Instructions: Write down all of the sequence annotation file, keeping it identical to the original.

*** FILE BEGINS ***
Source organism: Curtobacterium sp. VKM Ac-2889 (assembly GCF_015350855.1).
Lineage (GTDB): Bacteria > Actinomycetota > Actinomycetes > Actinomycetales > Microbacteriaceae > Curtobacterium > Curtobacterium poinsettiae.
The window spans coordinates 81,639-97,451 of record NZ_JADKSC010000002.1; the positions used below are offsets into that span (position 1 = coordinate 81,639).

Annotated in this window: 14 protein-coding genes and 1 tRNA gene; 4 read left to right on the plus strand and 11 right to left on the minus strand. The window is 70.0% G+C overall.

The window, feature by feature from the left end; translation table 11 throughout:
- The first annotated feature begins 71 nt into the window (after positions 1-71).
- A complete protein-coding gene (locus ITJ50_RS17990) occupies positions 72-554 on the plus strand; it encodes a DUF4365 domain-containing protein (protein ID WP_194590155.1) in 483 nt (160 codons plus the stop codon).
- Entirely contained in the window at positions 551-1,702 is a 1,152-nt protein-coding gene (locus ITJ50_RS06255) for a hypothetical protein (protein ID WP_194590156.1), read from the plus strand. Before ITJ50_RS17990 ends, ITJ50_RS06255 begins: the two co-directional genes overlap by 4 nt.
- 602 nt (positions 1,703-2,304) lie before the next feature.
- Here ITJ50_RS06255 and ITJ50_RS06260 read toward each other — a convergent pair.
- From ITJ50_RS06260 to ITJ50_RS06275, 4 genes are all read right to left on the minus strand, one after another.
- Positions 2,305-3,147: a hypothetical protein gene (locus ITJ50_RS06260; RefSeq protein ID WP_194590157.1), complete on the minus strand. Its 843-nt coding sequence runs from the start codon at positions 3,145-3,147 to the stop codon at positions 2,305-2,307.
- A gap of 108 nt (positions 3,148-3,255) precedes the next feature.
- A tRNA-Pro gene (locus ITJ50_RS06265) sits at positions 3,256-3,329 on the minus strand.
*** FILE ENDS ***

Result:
Source organism: Curtobacterium sp. VKM Ac-2889 (assembly GCF_015350855.1).
Lineage (GTDB): Bacteria > Actinomycetota > Actinomycetes > Actinomycetales > Microbacteriaceae > Curtobacterium > Curtobacterium poinsettiae.
The window spans coordinates 81,639-97,451 of record NZ_JADKSC010000002.1; the positions used below are offsets into that span (position 1 = coordinate 81,639).

Annotated in this window: 14 protein-coding genes and 1 tRNA gene; 4 read left to right on the plus strand and 11 right to left on the minus strand. The window is 70.0% G+C overall.

The window, feature by feature from the left end; translation table 11 throughout:
- The first annotated feature begins 71 nt into the window (after positions 1-71).
- A complete protein-coding gene (locus ITJ50_RS17990) occupies positions 72-554 on the plus strand; it encodes a DUF4365 domain-containing protein (protein ID WP_194590155.1) in 483 nt (160 codons plus the stop codon).
- Entirely contained in the window at positions 551-1,702 is a 1,152-nt protein-coding gene (locus ITJ50_RS06255) for a hypothetical protein (protein ID WP_194590156.1), read from the plus strand. Before ITJ50_RS17990 ends, ITJ50_RS06255 begins: the two co-directional genes overlap by 4 nt.
- 602 nt (positions 1,703-2,304) lie before the next feature.
- Here ITJ50_RS06255 and ITJ50_RS06260 read toward each other — a convergent pair.
- From ITJ50_RS06260 to ITJ50_RS06275, 4 genes are all read right to left on the minus strand, one after another.
- Positions 2,305-3,147: a hypothetical protein gene (locus ITJ50_RS06260; RefSeq protein ID WP_194590157.1), complete on the minus strand. Its 843-nt coding sequence runs from the start codon at positions 3,145-3,147 to the stop codon at positions 2,305-2,307.
- A gap of 108 nt (positions 3,148-3,255) precedes the next feature.
- A tRNA-Pro gene (locus ITJ50_RS06265) sits at positions 3,256-3,329 on the minus strand.